Another story fabricated to defame Śrīla Jīva Gosvāmī states that after compiling Śrī Caitanya–caritāmṛta, Śrīla Kṛṣṇadāsa Kavirāja Gosvāmī showed the manuscript to Jīva Gosvāmī, who thought that it would hamper his reputation as a big scholar and therefore threw it into a well. Śrīla Kṛṣṇadāsa Kavirāja Gosvāmī was greatly shocked, and he died immediately. Fortunately a copy of the manuscript of Śrī Caitanya–caritāmṛta had been kept by a person named Mukunda, and therefore later it was possible to publish the book. This story is another ignominious example of blasphemy against a guru and Vaiṣṇava. Such a story should never be accepted as authoritative.
According to another accusation, Śrīla Jīva Gosvāmī did not approve of the principles of the pārakīya–rasa of Vraja–dhāma and therefore supported svakīya–rasa, showing that Rādhā and Kṛṣṇa are eternally married. Actually, when Jīva Gosvāmī was alive, some of his followers disliked the pārakīya–rasa of the gopīs. Therefore Śrīla Jīva Gosvāmī, for their spiritual benefit, supported svakīya–rasa, for he could understand that sahajiyās would otherwise exploit the pārakīya–rasa, as they are actually doing at the present. Unfortunately, in Vṛndāvana and Navadvīpa it has become fashionable among sahajiyās, in their debauchery, to find an unmarried sexual partner to live with to execute so-called devotional service in pārakīya–rasa. Foreseeing this, Śrīla Jīva Gosvāmī supported svakīya–rasa, and later all the Vaiṣṇava ācāryas also approved of it. Śrīla Jīva Gosvāmī was never opposed to the transcendental pārakīya–rasa, nor has any other Vaiṣṇava disapproved of it. Śrīla Jīva Gosvāmī strictly followed his predecessor gurus and Vaiṣṇavas, Śrīla Rūpa Gosvāmī and Sanātana Gosvāmī, and Śrīla Kṛṣṇadāsa Kavirāja Gosvāmī accepted him as one of his instructor gurus. CC Adi-Lilaq 10.85
śrī-gopāla bhaṭṭa eka śākhā sarvottama
rūpa-sanātana-saṅge yāṅra prema-ālāpana
śrī–gopāla bhaṭṭa—of the name Śrī Gopāla Bhaṭṭa; eka—one; śākhā—branch; sarva–uttama—very exalted; rūpa—of the name Rūpa; sanātana—of the name Sanātana; saṅge—company; yāṅra—whose; prema—love of Godhead; ālāpana—discussion.
Śrī Gopāla Bhaṭṭa Gosvāmī, the forty-seventh branch, was one of the great and exalted branches of the tree. He always engaged in discourses about love of Godhead in the company of Rūpa Gosvāmī and Sanātana Gosvāmī.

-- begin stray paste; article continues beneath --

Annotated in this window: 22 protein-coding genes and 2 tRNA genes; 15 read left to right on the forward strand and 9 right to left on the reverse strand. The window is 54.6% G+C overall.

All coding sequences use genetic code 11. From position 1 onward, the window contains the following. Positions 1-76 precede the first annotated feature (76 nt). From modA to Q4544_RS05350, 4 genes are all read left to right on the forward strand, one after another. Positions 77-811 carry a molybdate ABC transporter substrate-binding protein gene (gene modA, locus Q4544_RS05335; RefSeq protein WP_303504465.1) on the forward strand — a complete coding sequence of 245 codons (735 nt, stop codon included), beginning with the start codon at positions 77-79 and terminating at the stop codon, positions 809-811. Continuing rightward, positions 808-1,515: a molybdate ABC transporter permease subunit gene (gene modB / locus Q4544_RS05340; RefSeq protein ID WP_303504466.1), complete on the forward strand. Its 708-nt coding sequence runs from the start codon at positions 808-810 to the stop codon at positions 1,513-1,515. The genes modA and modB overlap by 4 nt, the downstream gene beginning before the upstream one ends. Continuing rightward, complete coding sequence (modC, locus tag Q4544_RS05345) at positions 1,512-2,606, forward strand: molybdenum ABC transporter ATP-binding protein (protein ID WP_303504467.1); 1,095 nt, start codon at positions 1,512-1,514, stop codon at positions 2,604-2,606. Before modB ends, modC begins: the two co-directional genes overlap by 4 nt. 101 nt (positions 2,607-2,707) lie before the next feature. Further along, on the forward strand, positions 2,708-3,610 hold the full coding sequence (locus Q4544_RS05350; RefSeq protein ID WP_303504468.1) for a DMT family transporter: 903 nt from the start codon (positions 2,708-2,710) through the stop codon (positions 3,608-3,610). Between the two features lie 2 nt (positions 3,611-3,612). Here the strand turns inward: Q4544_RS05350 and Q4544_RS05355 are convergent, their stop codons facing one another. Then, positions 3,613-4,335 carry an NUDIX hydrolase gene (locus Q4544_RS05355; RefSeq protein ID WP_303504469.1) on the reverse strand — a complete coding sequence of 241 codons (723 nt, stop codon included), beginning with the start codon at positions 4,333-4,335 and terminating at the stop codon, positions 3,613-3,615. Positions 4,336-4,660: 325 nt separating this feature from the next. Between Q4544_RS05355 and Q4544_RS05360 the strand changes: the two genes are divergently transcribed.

Śrī Gopāla Bhaṭṭa Gosvāmī was the son of Veṅkata Bhaṭṭa, a resident of Śrīraṅgam. Gopāla Bhaṭṭa formerly belonged to the disciplic succession of the Rāmānuja-sampradāya but later became part of the Gauḍīya–sampradāya. In the year 1433 śakābda (A.D. 1512), when Lord Caitanya Mahāprabhu was touring South India, He stayed for four months during the period of Cāturmāsya at the house of Veṅkata Bhaṭṭa, who then got the opportunity to serve the Lord to his heart’s content. Gopāla Bhaṭṭa also got the opportunity to serve the Lord at this time. Śrī Gopāla Bhaṭṭa Gosvāmī was later initiated by his uncle, the great sannyāsī Prabodhānanda Sarasvatī. Both the father and mother of Gopāla Bhaṭṭa Gosvāmī were extremely fortunate, for they dedicated their entire lives to the service of Lord Caitanya Mahāprabhu. They allowed Gopāla Bhaṭṭa Gosvāmī to go to Vṛndāvana, and they gave up their lives thinking of Śrī Caitanya Mahāprabhu. When Lord Caitanya was later informed that Gopāla Bhaṭṭa Gosvāmī had gone to Vṛndāvana and met Śrī Rūpa and Sanātana Gosvāmī, He was very pleased, and He advised Śrī Rūpa and Sanātana to accept Gopāla Bhaṭṭa Gosvāmī as their younger brother and take care of him. Śrī Sanātana Gosvāmī, out of his great affection for Gopāla Bhaṭṭa Gosvāmī, compiled the Vaiṣṇava smṛti named Hari–bhakti–vilāsa and published it under his name. Under the instruction of Śrīla Rūpa and Sanātana, Gopāla Bhaṭṭa Gosvāmī installed one of the seven principal Deities of Vṛndāvana, the Rādhāramaṇa Deity. The sevaits (priests) of the Rādhāramaṇa temple belong to the Gauḍīya–sampradāya.
When Kṛṣṇadāsa Kavirāja Gosvāmī took permission from all the Vaiṣṇavas before writing Śrī Caitanya–caritāmṛta, Gopāla Bhaṭṭa Gosvāmī also gave him his blessings, but he requested him not to mention his name in the book. Therefore Kṛṣṇadāsa Kavirāja Gosvāmī has mentioned Gopāla Bhaṭṭa Gosvāmī only very cautiously in one or two passages of the Caitanya–caritāmṛta. Śrīla Jīva Gosvāmī has written in the beginning of his Tattva–sandarbha, “A devotee from southern India who was born of a brāhmaṇa family and was a very intimate friend of Rūpa Gosvāmī and Sanātana Gosvāmī has written a book that he has not compiled chronologically. Therefore I, a tiny living entity known as jīva, am trying to assort the events of the book chronologically, consulting the direction of great personalities like Madhvācārya, Śrīdhara Svāmī, Rāmānujācārya and other senior Vaiṣṇavas in the disciplic succession.” In the beginning of the Bhagavat–sandarbha there are similar statements by Śrīla Jīva Gosvāmī. Śrīla Gopāla Bhaṭṭa Gosvāmī compiled a book called Sat–kriyā–sāra-dīpikā, edited the Hari–bhakti–vilāsa, wrote a forword to the Ṣaṭ-sandarbha and a commentary on the Kṛṣṇa–karṇāmṛta, and installed the Rādhāramaṇa Deity in Vṛndāvana. In the Gaura-gaṇoddeśa-dīpikā, verse 184, it is mentioned that his previous name in the pastimes of Lord Kṛṣṇa was Anaṅga–mañjarī. Sometimes he is also said to have been an incarnation of Guṇa–mañjarī. Śrīnivāsa Ācārya and Gopīnātha Pūjārī were two of his disciples. CC Adi-Lila 10.105